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Lost Crusader #129 Every Little Thing

“And many other signs truly did Jesus in the presence of his disciples, which are not written in this book: but these are written, that ye might believe that Jesus is the Christ, the Son of God; and that believing ye might have life through his name.”

John 20:30-31

Reading the Bible often inspires many questions for which it supplies no answers. But then, it was not the author’s intent in writing, to answer every question people might ask. It is not as presumptuous as some might think to claim to know the author’s intent—it is stated plainly by one of the scribes.

In the literature classes I’ve taken, I am forever amazed at the things assigned as the author’s intent that are read into a novel by those analyzing it. I suppose I’m not that deep. Then again, maybe sometimes a cigar is just a cigar. I have not begun to scratch the surface of the Bible as either literature or as divine revelation.

I do have to admire the One whose hook is “In the beginning God created the heaven and the earth.” No info dump of back story, no introduction of the characters, just a giant jump in medias res—right in the middle of things. Yes, the middle things.

What was God doing before in the beginning? It was the beginning for us, not for Him. We don’t know and are given very few hints. The book is not trying to deliver that information. The text is restricted to a broad outline of the story of the relationship between the human and the divine.

I had an editor that generally took exception to my writing something like, “Jack walked across the room” because I didn’t first say that Jack stood up. How Jack might have walked across the room without standing up still escapes me. But the editor felt like the reader shouldn’t be left to guess or assume.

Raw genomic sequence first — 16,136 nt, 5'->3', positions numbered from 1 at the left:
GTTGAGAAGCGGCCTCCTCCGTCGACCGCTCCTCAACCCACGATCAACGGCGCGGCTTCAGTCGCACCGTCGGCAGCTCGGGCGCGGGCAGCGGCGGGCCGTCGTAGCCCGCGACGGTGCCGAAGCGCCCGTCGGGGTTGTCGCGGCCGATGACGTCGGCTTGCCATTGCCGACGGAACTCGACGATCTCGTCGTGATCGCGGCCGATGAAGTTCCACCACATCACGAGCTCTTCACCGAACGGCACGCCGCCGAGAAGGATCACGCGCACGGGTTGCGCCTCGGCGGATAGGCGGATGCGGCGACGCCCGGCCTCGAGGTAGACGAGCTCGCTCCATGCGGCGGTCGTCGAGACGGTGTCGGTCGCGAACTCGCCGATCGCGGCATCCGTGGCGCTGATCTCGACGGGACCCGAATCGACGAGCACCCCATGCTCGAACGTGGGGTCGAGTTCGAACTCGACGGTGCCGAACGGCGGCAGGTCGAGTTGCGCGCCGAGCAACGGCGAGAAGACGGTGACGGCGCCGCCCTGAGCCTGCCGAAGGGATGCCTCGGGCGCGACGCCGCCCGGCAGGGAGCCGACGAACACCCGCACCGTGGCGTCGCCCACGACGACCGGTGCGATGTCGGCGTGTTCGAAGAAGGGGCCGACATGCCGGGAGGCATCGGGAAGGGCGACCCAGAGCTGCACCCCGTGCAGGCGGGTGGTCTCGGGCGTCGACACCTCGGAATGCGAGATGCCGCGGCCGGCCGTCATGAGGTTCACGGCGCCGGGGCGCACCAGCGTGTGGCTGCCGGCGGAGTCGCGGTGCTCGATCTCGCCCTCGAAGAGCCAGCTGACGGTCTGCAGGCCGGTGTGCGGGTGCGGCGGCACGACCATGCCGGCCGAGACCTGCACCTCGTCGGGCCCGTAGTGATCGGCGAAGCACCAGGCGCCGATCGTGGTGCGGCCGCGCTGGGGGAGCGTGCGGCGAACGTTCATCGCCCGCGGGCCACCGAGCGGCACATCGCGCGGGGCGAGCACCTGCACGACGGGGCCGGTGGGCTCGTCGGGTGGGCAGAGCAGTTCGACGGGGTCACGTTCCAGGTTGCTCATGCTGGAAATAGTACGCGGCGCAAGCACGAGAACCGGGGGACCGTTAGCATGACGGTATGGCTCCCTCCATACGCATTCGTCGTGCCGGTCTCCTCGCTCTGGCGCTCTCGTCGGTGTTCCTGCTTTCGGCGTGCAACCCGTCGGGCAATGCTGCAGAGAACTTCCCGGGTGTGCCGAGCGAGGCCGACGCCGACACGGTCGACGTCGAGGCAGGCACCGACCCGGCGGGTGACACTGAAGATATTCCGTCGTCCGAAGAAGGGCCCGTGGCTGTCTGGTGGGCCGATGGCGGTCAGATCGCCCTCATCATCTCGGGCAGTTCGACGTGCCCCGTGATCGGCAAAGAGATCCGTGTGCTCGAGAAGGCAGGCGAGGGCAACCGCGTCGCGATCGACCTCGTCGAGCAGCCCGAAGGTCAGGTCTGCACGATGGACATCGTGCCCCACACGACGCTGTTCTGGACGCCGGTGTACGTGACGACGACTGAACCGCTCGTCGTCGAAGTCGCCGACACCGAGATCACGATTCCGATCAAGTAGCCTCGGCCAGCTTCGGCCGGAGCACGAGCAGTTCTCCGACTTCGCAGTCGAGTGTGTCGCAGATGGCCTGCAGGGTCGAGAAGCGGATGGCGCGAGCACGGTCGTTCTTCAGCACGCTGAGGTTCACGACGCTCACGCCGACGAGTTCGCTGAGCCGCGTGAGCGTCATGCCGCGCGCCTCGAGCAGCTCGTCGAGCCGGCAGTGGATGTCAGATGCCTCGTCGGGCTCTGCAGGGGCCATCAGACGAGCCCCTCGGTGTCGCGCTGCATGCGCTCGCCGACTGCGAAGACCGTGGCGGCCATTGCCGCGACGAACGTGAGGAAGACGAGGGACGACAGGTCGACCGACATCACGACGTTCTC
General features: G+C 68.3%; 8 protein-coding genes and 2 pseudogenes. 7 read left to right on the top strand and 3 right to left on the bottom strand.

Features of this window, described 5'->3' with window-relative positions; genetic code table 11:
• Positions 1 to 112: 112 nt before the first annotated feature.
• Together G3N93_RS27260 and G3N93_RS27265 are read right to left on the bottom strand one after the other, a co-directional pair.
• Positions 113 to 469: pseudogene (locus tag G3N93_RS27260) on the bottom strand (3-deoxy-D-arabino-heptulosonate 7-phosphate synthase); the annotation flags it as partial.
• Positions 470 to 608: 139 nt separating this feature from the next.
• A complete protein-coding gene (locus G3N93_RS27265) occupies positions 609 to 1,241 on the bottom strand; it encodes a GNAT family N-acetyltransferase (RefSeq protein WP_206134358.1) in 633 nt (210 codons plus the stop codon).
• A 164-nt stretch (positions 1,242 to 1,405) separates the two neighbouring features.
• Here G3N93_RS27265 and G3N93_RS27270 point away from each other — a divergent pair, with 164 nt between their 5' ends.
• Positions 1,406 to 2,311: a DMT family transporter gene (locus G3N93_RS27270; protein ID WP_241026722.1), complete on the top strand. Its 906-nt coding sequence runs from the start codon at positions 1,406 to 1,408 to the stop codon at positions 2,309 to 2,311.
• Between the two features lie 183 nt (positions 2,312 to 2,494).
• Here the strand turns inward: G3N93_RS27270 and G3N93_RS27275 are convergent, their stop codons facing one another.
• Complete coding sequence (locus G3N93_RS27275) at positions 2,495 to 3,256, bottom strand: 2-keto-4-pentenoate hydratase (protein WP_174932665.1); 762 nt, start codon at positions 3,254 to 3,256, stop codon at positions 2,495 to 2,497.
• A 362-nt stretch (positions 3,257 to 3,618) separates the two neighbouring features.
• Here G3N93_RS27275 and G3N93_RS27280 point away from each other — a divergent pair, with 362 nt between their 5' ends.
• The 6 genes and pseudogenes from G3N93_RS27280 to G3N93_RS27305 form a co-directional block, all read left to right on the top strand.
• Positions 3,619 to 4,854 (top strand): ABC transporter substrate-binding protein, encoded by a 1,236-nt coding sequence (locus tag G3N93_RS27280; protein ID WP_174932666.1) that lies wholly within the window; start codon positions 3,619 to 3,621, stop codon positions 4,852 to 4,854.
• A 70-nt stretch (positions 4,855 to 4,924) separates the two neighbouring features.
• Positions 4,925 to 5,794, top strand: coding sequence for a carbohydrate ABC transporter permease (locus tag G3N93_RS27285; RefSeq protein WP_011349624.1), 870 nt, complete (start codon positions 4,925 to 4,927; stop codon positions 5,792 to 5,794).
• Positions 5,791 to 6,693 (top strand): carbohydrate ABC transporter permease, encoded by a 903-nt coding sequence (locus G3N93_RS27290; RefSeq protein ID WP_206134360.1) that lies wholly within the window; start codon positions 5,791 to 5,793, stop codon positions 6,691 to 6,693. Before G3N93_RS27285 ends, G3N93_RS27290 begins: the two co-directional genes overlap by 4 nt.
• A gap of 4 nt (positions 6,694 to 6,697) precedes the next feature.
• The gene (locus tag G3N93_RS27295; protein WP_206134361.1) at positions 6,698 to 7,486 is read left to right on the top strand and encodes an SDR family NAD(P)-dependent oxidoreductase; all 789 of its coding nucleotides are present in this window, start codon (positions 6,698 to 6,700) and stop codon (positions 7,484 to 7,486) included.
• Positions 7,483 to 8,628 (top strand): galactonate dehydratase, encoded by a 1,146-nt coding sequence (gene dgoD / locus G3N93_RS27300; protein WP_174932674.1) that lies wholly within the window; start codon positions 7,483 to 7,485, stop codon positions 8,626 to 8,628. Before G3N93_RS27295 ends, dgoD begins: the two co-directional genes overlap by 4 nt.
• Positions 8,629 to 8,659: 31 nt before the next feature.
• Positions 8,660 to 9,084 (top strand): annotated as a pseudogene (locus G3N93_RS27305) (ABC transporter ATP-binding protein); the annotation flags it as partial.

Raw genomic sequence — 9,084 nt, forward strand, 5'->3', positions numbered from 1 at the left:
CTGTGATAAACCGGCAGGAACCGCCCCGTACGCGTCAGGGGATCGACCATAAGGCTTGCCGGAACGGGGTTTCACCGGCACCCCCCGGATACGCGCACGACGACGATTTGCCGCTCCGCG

Ah, if God only had an editor, what secrets we would learn!

People are often disappointed in their reading of the Bible because it doesn’t explain everything under the sun. In fairness though, it does mention there is nothing new under the sun—great principles and themes are eternal.

The Bible can speak to the skeptical. It has little to say to those unwilling to give the author a hearing. The Bible is bound to be disappointing when the intent of the author is thrown over for the predetermined intent of the reader. The author wrote the Bible as the author’s call to make peace with estranged readers—and that done—He promises to explain everything else to them as their relationship blossoms. There really is no other reason for God writing the story at all.

The Bible was written for inquiring minds, but the author chooses only to satisfy those, in His own time and in a personalized fashion unique to each reader and then only as they became part of the narrative.

A man was once told by Abraham that if his brothers could not read the law of Moses and believe in God, they wouldn’t believe if someone rose from the dead and recounted the same story. If you cannot read the Gospel, hear the author’s words, and believe them, seeing miracles or receiving answers to outrageously crafted prayers won’t move you. Of course, you are free to write your own version and many do.


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